Other Assets, net

 

28,963

 

29,709

 

  

Total Assets

$

2,908,945

$

2,664,530

See accompanying notes to condensed consolidated financial statements.

1

Table of Contents

AGREE REALTY CORPORATION

CONDENSED CONSOLIDATED BALANCE SHEETS

(In thousands, except share and per-share data)

(Unaudited)

March 31, 

December 31, 

2020

2019

LIABILITIES

  

Mortgage Notes Payable, net

$

33,720

$

36,698

  

Unsecured Term Loans, net

237,453

 

237,403

  

Senior Unsecured Notes, net

509,226

 

509,198

  

Unsecured Revolving Credit Facility

242,000

 

89,000

  

Dividends and Distributions Payable

26,859

 

25,014

Accounts Payable, Accrued Expenses, and Other Liabilities

75,334

 

48,987

  

Lease intangibles, net of accumulated amortization of

$20,319 and $19,307 at March 31, 2020 and December 31, 2019, respectively

27,341

 

26,668

  

Total Liabilities

1,151,933

 

972,968

  

EQUITY

  

Common stock, $.0001 par value, 90,000,000 shares

 

authorized, 47,002,109 and 45,573,623 shares issued and outstanding at March 31, 2020 and December 31, 2019, respectively

5

5

Preferred Stock, $.0001 par value per share, 4,000,000 shares authorized

 

Additional paid-in-capital

1,856,914

 

1,752,912

Dividends in excess of net income

(62,542)

 

(57,094)

Accumulated other comprehensive income (loss)

(39,291)

 

(6,492)

  

Total Equity - Agree Realty Corporation

1,755,086

 

1,689,331

Non-controlling interest

1,926

 

2,231

Total Equity

1,757,012

 

1,691,562

  

Total Liabilities and Equity

$

2,908,945

$

2,664,530

See accompanying notes to condensed consolidated financial statements.

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AGREE REALTY CORPORATION

CONDENSED CONSOLIDATED STATEMENTS OF OPERATIONS AND COMPREHENSIVE INCOME

(In thousands, except share and per-share data)

(Unaudited)

Three Months Ended

    

March 31, 2020

    

March 31, 2019

    

Revenues

 

  

 

  

 

Rental Income

$

55,783

$

42,345

Other

 

26

 

3

Total Revenues

 

55,809

 

42,348

 

  

 

  

Operating Expenses

 

  

 

  

Real estate taxes

 

4,702

 

3,622

Property operating expenses

 

2,335

 

1,739

Land lease expense

 

328

 

195

General and administrative

 

4,658

 

4,035

Depreciation and amortization

 

14,132

 

9,864

Provision for impairment

 

 

416

Total Operating Expenses

 

26,155

 

19,871

 

  

 

  

Income from Operations

 

29,654

 

22,477

 

  

 

  

Other (Expense) Income

 

  

 

  

Interest expense, net

 

(9,669)

 

(7,558)

Gain (loss) on sale of assets, net

 

1,645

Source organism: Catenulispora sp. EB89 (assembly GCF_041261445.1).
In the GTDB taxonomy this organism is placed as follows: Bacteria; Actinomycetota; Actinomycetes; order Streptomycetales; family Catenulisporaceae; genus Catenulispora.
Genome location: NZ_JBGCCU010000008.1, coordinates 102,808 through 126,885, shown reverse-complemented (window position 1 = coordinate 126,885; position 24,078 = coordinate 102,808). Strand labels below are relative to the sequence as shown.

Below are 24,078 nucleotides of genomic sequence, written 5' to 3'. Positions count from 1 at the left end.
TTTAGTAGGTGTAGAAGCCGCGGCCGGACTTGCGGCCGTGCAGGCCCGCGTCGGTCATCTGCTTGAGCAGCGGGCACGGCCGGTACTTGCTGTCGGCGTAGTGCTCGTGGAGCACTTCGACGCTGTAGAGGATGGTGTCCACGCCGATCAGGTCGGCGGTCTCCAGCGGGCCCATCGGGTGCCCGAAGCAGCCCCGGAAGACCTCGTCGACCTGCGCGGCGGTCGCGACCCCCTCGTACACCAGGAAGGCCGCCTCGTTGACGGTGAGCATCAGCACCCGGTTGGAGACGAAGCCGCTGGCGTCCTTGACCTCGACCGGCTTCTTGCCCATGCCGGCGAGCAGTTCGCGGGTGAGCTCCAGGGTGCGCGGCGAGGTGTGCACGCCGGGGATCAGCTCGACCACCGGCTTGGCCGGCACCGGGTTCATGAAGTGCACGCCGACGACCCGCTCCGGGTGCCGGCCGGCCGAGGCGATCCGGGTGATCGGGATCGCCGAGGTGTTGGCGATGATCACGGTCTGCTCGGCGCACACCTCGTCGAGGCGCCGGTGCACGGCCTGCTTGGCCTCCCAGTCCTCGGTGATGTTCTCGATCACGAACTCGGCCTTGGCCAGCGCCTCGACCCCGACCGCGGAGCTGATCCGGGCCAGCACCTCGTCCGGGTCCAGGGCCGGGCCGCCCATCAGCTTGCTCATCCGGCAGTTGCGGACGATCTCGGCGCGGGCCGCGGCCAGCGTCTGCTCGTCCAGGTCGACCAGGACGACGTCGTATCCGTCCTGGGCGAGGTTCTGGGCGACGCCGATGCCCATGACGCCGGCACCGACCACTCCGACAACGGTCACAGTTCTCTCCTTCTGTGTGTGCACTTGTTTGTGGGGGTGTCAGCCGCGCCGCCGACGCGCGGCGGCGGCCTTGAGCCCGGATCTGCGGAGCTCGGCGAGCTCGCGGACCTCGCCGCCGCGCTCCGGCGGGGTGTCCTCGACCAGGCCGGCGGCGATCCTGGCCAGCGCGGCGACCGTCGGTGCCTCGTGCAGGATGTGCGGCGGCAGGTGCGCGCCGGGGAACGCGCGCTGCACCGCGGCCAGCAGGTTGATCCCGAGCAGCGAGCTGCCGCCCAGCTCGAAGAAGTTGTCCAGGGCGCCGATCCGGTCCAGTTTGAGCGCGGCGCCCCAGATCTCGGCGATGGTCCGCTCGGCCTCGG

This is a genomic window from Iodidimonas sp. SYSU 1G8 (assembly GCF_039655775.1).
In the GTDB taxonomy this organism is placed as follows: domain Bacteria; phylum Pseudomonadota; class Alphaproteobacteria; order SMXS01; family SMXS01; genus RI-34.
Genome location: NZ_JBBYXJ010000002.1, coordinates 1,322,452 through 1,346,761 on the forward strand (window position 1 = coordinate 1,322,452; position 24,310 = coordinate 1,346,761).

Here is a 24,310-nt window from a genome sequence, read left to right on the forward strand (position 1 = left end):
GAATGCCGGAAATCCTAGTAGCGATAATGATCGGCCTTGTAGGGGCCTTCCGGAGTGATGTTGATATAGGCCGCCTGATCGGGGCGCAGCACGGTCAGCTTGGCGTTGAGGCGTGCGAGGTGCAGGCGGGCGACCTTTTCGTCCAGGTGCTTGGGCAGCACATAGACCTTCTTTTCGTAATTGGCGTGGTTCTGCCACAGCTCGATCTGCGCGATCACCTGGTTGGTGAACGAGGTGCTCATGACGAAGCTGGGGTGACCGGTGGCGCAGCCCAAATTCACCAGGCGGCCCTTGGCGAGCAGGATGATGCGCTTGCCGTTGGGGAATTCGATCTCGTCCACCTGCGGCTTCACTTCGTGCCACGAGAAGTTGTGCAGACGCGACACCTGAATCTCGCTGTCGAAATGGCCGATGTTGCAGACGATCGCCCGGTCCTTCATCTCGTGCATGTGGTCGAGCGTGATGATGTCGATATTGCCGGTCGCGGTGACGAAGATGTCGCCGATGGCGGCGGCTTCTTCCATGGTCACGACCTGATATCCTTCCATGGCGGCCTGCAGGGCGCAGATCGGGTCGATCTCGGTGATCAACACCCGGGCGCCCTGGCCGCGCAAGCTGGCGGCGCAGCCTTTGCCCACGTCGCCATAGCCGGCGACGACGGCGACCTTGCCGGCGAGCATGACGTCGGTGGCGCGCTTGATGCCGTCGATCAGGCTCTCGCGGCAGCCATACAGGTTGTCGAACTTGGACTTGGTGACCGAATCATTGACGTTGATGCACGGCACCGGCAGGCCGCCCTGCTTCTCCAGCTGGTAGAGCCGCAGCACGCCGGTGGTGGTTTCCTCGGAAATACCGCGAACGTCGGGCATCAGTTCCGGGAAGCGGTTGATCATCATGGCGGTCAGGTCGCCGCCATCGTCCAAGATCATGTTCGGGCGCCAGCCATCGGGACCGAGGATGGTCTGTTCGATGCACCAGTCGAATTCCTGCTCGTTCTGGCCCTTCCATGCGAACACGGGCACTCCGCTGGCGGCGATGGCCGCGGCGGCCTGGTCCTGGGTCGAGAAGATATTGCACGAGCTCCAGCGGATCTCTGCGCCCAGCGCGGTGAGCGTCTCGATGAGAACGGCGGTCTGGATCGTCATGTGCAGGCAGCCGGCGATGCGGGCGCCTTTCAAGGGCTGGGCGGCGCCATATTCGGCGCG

3,427

Income tax (expense) benefit

(260)

170

Net Income

 

21,370

 

18,516

 

  

 

  

Less Net Income Attributable to Non-Controlling Interest

 

141

 

169

 

  

 

  

Net Income Attributable to Agree Realty Corporation

$

21,229

$

18,347

 

  

 

  

Net Income Per Share Attributable to Agree Realty Corporation

 

  

 

  

Basic

$

0.47

$

0.49

Diluted

$

0.46

$

0.48

 

  

 

  

Other Comprehensive Income

 

  

 

  

Net income

$

21,370

$

18,516

Changes in fair value of interest rate swaps

(33,025)

(3,405)

Realized gain (loss) on settlement of interest rate swaps

 

(17)

 

Total Comprehensive Income (Loss)

 

(11,672)

 

15,111

Less Comprehensive Income (Loss) Attributable to Non-Controlling Interest

 

(109)

 

138

 

  

 

  

Comprehensive Income (Loss) Attributable to Agree Realty Corporation

$

(11,563)

$

14,973

 

  

 

  

Weighted Average Number of Common Shares Outstanding - Basic

 

45,436,191

 

37,487,851

 

  

 

  

Weighted Average Number of Common Shares Outstanding - Diluted

 

45,565,054

 

38,320,307

See accompanying notes to condensed consolidated financial statements.

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AGREE REALTY CORPORATION

CONDENSED CONSOLIDATED STATEMENT OF EQUITY

(In thousands, except share and per-share data)

(Unaudited)

Accumulated

Dividends in

Other

Common Stock

Additional

excess of net

Comprehensive

Non-Controlling

Total

  

Shares

  

Amount

  

Paid-In Capital

  

income

  

Income (Loss)

  

Interest

  

Equity

Balance, December 31, 2019

45,573,623

$

5

$

1,752,912

$

(57,094)

$

(6,492)

$

2,231

$

1,691,562

Issuance of common stock, net of issuance costs

1,400,251

104,615

104,615

Repurchase of common shares

(20,707)

(1,627)

(1,627)

Issuance of restricted stock under the Omnibus Incentive Plan

48,942

Stock-based compensation

1,014

1,014

Dividends and distributions declared for the period

(26,677)

(203)

(26,880)

Other comprehensive income (loss) - change in fair value and realized gain (loss) on settlement of interest rate swaps